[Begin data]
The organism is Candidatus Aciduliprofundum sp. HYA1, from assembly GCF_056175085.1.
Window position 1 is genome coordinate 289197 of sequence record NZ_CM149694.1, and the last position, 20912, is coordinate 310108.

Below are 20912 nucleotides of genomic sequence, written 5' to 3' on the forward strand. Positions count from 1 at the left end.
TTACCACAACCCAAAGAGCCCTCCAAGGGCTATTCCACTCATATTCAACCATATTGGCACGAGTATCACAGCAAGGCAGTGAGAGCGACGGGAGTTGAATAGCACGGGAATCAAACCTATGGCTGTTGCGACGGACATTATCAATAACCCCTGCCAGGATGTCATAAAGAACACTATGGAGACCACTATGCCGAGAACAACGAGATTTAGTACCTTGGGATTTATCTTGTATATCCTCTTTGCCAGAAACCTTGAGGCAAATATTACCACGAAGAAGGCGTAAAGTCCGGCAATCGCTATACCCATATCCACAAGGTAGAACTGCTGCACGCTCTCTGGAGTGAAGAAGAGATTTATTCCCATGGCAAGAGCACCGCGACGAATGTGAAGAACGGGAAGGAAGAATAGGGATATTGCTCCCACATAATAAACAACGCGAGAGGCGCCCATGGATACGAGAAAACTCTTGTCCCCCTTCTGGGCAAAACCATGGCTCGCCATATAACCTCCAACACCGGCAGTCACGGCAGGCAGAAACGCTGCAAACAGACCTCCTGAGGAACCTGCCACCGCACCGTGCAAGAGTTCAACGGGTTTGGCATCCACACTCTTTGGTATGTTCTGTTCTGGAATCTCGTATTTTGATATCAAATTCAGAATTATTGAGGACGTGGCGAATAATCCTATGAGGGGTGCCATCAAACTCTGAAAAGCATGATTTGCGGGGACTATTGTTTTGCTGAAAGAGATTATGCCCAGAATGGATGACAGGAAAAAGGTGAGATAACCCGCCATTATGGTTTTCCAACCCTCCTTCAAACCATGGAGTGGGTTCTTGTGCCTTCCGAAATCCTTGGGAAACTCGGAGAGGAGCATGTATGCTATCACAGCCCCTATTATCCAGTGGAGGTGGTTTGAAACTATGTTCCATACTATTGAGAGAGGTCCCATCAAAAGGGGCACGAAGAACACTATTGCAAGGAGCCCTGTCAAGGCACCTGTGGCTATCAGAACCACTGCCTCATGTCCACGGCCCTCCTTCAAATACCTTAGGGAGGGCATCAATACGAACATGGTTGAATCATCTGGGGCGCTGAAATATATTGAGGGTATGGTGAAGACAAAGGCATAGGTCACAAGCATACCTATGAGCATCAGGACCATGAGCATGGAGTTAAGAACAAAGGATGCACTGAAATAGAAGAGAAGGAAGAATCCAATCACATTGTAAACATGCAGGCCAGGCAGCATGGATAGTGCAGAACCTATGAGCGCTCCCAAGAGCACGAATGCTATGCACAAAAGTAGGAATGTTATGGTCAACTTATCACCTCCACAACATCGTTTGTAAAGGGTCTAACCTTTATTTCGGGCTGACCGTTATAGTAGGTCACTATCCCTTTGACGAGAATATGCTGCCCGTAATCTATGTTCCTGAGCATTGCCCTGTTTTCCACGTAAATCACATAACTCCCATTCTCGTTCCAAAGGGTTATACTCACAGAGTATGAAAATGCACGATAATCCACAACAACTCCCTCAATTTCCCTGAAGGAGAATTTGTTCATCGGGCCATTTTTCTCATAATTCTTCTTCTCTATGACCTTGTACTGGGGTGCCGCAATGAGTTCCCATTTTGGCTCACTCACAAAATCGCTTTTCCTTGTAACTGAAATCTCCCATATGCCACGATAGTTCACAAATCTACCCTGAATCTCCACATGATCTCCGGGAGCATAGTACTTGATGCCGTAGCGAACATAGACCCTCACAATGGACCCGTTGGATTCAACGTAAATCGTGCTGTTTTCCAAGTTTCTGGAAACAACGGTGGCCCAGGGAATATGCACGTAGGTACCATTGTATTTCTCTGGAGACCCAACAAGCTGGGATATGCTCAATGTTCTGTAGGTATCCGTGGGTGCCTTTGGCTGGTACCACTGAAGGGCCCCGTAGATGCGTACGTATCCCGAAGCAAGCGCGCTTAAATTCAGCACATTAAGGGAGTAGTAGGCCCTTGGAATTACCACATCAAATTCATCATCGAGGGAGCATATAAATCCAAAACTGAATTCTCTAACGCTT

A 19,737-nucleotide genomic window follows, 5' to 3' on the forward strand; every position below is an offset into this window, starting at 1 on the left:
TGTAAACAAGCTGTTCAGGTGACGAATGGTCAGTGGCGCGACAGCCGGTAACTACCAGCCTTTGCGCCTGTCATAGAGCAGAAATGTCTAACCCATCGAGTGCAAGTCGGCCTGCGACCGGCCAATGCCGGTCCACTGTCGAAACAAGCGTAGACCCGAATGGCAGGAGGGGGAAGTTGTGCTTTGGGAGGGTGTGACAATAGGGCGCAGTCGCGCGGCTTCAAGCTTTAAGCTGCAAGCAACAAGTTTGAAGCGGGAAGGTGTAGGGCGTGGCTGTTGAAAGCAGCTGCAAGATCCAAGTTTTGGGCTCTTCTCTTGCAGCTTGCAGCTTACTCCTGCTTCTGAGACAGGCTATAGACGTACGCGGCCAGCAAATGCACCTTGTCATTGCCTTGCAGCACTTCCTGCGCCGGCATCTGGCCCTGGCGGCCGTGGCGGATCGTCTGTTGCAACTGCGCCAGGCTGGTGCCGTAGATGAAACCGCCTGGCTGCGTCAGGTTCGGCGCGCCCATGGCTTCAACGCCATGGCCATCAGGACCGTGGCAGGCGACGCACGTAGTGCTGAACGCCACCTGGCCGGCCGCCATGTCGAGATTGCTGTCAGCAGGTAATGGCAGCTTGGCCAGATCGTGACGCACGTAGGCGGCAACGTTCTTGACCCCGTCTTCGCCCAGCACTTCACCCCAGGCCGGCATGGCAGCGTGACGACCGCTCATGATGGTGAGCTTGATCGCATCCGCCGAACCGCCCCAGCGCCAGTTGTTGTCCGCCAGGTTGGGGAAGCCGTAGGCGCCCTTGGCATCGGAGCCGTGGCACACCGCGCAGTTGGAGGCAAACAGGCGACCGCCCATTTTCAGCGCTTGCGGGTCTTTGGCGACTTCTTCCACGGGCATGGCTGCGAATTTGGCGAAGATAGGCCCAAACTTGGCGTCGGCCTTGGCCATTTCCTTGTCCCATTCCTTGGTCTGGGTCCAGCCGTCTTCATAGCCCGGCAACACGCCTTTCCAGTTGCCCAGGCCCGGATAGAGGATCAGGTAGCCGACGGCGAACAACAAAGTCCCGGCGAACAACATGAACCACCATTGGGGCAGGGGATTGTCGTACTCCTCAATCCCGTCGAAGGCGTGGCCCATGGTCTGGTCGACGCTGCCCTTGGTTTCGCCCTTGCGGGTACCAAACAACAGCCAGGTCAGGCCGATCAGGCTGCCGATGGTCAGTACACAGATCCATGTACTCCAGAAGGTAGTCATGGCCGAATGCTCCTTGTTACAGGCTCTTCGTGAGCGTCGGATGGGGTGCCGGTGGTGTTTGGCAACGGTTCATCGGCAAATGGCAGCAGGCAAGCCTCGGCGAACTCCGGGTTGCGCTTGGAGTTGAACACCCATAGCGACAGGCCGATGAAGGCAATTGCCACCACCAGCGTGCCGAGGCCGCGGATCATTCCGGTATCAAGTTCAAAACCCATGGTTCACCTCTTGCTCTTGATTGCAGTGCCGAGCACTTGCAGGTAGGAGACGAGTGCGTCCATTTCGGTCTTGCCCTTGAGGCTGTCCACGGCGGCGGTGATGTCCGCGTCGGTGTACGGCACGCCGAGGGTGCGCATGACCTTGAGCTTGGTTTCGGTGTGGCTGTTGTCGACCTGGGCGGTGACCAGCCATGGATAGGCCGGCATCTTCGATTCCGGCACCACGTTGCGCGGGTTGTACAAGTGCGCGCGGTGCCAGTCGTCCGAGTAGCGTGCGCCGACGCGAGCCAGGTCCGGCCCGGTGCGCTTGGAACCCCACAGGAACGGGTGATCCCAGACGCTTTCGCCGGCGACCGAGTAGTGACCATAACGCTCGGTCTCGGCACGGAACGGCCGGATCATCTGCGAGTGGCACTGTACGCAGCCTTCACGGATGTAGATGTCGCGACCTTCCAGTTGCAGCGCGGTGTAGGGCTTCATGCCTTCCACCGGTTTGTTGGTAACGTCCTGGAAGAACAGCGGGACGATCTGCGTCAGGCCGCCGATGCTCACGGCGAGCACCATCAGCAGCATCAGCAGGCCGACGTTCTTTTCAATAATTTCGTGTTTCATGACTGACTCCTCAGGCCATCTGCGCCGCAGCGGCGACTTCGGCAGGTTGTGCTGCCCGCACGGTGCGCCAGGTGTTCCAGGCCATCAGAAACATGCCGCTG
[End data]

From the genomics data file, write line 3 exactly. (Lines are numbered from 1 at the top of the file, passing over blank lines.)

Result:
Below are 20912 nucleotides of genomic sequence, written 5' to 3' on the forward strand. Positions count from 1 at the left end.